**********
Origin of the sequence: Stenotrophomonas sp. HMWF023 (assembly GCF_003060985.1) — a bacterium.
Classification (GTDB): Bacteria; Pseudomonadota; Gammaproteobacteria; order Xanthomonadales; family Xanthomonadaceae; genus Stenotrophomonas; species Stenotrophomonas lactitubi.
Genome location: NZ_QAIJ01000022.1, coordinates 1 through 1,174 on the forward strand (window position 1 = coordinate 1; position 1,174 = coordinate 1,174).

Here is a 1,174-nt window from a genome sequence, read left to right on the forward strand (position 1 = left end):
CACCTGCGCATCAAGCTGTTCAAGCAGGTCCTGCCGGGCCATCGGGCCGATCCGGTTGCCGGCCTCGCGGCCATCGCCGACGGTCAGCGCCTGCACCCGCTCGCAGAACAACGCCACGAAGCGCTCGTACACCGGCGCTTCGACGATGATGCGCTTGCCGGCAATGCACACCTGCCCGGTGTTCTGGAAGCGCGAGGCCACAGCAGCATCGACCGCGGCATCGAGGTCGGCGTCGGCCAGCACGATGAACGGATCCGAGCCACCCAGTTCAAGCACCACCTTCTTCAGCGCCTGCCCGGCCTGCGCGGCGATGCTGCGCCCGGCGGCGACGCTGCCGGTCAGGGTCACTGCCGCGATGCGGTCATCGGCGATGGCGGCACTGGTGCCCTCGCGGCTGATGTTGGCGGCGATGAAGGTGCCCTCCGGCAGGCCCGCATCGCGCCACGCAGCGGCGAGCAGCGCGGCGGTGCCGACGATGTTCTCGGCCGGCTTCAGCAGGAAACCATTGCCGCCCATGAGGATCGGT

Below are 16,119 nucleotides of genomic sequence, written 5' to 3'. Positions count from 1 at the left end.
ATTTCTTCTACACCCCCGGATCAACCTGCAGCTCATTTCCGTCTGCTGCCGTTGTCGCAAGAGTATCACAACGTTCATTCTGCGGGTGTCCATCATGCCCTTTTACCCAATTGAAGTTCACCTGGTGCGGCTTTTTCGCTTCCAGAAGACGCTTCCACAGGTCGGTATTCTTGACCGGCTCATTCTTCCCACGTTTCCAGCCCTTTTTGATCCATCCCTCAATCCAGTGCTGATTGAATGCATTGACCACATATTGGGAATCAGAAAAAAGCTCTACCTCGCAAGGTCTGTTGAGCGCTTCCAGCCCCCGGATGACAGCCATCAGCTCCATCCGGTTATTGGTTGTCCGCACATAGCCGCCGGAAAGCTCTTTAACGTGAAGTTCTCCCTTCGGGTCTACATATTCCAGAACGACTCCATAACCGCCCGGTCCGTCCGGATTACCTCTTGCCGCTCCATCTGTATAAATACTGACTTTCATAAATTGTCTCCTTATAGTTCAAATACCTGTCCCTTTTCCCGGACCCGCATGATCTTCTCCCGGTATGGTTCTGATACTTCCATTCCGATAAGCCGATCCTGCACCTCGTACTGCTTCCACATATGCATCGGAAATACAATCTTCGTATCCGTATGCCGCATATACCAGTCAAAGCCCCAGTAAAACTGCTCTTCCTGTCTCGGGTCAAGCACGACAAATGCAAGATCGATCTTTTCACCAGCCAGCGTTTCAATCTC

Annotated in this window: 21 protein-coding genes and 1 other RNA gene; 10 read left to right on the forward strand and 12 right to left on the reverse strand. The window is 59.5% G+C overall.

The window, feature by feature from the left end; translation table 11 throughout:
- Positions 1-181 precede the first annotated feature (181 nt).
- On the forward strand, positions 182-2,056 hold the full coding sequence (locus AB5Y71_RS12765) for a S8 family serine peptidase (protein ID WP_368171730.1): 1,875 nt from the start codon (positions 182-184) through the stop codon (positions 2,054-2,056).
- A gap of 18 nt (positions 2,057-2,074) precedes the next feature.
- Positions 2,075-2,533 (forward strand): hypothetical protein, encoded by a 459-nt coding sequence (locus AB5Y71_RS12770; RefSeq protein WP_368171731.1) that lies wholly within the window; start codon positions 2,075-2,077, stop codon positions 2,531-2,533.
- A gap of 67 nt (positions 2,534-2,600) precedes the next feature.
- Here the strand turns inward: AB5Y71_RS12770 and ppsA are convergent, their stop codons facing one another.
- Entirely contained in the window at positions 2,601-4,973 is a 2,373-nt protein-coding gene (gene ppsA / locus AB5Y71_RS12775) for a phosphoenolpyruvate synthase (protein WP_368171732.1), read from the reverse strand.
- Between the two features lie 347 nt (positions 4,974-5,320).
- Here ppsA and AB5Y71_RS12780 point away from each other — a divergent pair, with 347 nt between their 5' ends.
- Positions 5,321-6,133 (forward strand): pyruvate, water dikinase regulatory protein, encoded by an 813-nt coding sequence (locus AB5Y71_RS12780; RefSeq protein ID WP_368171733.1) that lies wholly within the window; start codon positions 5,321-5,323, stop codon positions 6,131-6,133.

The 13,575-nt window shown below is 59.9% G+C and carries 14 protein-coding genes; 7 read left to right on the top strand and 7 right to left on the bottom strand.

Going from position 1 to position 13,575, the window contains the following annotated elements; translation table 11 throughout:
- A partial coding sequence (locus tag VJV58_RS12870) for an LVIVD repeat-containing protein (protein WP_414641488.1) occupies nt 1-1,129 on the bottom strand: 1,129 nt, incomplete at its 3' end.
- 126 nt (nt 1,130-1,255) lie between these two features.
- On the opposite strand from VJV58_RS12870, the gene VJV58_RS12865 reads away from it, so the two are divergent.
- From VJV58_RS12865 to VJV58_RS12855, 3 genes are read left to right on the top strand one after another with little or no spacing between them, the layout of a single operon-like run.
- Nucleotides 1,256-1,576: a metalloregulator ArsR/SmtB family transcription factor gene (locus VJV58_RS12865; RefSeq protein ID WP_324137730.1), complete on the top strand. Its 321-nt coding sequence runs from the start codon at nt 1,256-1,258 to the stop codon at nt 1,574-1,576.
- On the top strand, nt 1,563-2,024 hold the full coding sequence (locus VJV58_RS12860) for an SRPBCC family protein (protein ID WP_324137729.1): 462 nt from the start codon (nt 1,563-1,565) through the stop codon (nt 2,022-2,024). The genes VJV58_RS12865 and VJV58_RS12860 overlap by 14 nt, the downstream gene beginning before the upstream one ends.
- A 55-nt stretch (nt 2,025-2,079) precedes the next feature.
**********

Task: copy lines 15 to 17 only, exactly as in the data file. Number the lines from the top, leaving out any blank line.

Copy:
- Here the strand turns inward: AB5Y71_RS12770 and ppsA are convergent, their stop codons facing one another.
- Entirely contained in the window at positions 2,601-4,973 is a 2,373-nt protein-coding gene (gene ppsA / locus AB5Y71_RS12775) for a phosphoenolpyruvate synthase (protein WP_368171732.1), read from the reverse strand.
- Between the two features lie 347 nt (positions 4,974-5,320).